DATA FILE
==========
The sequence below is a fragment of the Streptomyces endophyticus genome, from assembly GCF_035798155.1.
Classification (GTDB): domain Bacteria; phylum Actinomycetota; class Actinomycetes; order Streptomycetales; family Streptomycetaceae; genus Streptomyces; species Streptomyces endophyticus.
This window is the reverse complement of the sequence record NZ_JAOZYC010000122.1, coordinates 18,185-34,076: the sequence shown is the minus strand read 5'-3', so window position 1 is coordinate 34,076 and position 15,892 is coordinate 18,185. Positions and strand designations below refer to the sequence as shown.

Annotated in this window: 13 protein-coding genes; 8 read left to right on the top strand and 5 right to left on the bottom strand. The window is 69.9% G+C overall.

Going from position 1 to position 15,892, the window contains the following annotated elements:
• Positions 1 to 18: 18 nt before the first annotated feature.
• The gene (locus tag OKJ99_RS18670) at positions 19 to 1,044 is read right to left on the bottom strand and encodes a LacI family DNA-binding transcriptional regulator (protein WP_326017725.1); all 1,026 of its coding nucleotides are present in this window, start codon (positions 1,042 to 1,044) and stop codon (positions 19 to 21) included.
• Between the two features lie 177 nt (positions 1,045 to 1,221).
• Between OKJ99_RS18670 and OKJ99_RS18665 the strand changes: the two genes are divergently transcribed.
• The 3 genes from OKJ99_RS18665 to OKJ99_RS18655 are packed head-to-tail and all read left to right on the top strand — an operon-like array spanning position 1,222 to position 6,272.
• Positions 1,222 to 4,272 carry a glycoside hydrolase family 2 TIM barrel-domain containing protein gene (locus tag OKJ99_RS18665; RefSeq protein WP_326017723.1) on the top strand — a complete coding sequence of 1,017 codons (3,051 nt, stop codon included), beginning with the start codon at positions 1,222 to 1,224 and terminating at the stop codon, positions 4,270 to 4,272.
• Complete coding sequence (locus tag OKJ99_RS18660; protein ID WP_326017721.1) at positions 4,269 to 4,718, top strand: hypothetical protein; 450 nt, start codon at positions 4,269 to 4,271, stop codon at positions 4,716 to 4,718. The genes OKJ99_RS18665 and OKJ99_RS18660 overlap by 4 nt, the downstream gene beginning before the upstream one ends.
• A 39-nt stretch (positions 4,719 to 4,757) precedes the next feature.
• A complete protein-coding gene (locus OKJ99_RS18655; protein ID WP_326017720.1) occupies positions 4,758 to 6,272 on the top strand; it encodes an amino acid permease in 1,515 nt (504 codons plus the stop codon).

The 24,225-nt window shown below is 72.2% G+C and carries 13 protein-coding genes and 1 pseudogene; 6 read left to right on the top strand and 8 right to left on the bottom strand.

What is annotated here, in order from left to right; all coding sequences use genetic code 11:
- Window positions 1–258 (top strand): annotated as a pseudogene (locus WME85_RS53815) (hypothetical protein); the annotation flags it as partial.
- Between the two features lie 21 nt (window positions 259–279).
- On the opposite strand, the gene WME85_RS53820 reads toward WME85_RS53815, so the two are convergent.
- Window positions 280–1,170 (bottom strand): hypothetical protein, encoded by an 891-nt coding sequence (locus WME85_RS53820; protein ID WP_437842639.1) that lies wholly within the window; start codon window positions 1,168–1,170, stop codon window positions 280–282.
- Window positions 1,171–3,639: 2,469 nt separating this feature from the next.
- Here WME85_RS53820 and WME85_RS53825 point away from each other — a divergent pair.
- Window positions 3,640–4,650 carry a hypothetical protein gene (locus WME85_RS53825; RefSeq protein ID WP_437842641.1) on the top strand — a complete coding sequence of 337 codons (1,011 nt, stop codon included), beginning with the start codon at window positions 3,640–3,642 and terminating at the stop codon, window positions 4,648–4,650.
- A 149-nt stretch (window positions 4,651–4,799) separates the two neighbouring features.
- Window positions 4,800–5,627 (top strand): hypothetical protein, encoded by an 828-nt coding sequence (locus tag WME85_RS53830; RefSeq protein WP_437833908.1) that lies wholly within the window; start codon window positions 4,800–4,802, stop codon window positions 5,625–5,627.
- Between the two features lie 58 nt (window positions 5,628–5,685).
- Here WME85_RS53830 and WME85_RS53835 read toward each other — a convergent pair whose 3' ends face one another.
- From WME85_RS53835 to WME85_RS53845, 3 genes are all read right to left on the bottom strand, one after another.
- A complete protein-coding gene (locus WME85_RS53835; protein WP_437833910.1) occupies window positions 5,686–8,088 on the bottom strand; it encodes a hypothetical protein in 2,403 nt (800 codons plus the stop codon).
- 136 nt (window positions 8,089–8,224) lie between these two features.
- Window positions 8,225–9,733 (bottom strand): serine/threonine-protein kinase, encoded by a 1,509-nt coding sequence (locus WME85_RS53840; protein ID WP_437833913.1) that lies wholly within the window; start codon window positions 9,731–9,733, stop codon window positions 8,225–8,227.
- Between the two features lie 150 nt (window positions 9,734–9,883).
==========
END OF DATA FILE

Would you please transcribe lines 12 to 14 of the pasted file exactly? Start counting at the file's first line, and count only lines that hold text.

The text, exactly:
• Complete coding sequence (locus tag OKJ99_RS18660; protein ID WP_326017721.1) at positions 4,269 to 4,718, top strand: hypothetical protein; 450 nt, start codon at positions 4,269 to 4,271, stop codon at positions 4,716 to 4,718. The genes OKJ99_RS18665 and OKJ99_RS18660 overlap by 4 nt, the downstream gene beginning before the upstream one ends.
• A 39-nt stretch (positions 4,719 to 4,757) precedes the next feature.
• A complete protein-coding gene (locus OKJ99_RS18655; protein ID WP_326017720.1) occupies positions 4,758 to 6,272 on the top strand; it encodes an amino acid permease in 1,515 nt (504 codons plus the stop codon).